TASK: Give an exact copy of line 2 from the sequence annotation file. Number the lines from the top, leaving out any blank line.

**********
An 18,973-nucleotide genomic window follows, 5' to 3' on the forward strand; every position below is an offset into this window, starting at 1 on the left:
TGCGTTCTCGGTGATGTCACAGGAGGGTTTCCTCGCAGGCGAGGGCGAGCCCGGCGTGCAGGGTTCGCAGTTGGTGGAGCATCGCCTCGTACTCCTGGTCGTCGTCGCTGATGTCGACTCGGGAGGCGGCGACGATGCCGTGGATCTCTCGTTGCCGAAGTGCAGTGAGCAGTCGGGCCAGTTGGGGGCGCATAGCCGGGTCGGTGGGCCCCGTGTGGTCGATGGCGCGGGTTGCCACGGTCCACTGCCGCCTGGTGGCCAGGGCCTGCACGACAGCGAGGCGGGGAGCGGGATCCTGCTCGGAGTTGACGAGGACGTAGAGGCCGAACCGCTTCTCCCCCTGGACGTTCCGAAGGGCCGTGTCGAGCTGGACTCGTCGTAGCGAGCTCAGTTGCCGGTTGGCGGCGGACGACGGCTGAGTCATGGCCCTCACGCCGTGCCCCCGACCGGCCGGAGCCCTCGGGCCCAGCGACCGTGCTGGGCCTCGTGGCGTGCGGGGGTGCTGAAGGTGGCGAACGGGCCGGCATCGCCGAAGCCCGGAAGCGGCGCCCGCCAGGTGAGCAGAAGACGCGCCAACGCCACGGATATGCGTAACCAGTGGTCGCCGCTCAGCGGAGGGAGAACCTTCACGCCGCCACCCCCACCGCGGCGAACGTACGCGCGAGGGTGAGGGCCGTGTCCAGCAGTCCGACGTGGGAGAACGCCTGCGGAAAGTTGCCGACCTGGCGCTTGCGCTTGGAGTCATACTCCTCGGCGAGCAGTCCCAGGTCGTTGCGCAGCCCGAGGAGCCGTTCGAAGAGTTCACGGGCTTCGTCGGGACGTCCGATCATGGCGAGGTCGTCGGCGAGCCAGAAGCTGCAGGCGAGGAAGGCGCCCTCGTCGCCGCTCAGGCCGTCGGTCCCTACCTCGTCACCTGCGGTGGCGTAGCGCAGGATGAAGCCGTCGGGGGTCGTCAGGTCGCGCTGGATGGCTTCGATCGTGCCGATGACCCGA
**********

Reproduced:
TGCGTTCTCGGTGATGTCACAGGAGGGTTTCCTCGCAGGCGAGGGCGAGCCCGGCGTGCAGGGTTCGCAGTTGGTGGAGCATCGCCTCGTACTCCTGGTCGTCGTCGCTGATGTCGACTCGGGAGGCGGCGACGATGCCGTGGATCTCTCGTTGCCGAAGTGCAGTGAGCAGTCGGGCCAGTTGGGGGCGCATAGCCGGGTCGGTGGGCCCCGTGTGGTCGATGGCGCGGGTTGCCACGGTCCACTGCCGCCTGGTGGCCAGGGCCTGCACGACAGCGAGGCGGGGAGCGGGATCCTGCTCGGAGTTGACGAGGACGTAGAGGCCGAACCGCTTCTCCCCCTGGACGTTCCGAAGGGCCGTGTCGAGCTGGACTCGTCGTAGCGAGCTCAGTTGCCGGTTGGCGGCGGACGACGGCTGAGTCATGGCCCTCACGCCGTGCCCCCGACCGGCCGGAGCCCTCGGGCCCAGCGACCGTGCTGGGCCTCGTGGCGTGCGGGGGTGCTGAAGGTGGCGAACGGGCCGGCATCGCCGAAGCCCGGAAGCGGCGCCCGCCAGGTGAGCAGAAGACGCGCCAACGCCACGGATATGCGTAACCAGTGGTCGCCGCTCAGCGGAGGGAGAACCTTCACGCCGCCACCCCCACCGCGGCGAACGTACGCGCGAGGGTGAGGGCCGTGTCCAGCAGTCCGACGTGGGAGAACGCCTGCGGAAAGTTGCCGACCTGGCGCTTGCGCTTGGAGTCATACTCCTCGGCGAGCAGTCCCAGGTCGTTGCGCAGCCCGAGGAGCCGTTCGAAGAGTTCACGGGCTTCGTCGGGACGTCCGATCATGGCGAGGTCGTCGGCGAGCCAGAAGCTGCAGGCGAGGAAGGCGCCCTCGTCGCCGCTCAGGCCGTCGGTCCCTACCTCGTCACCTGCGGTGGCGTAGCGCAGGATGAAGCCGTCGGGGGTCGTCAGGTCGCGCTGGATGGCTTCGATCGTGCCGATGACCCGA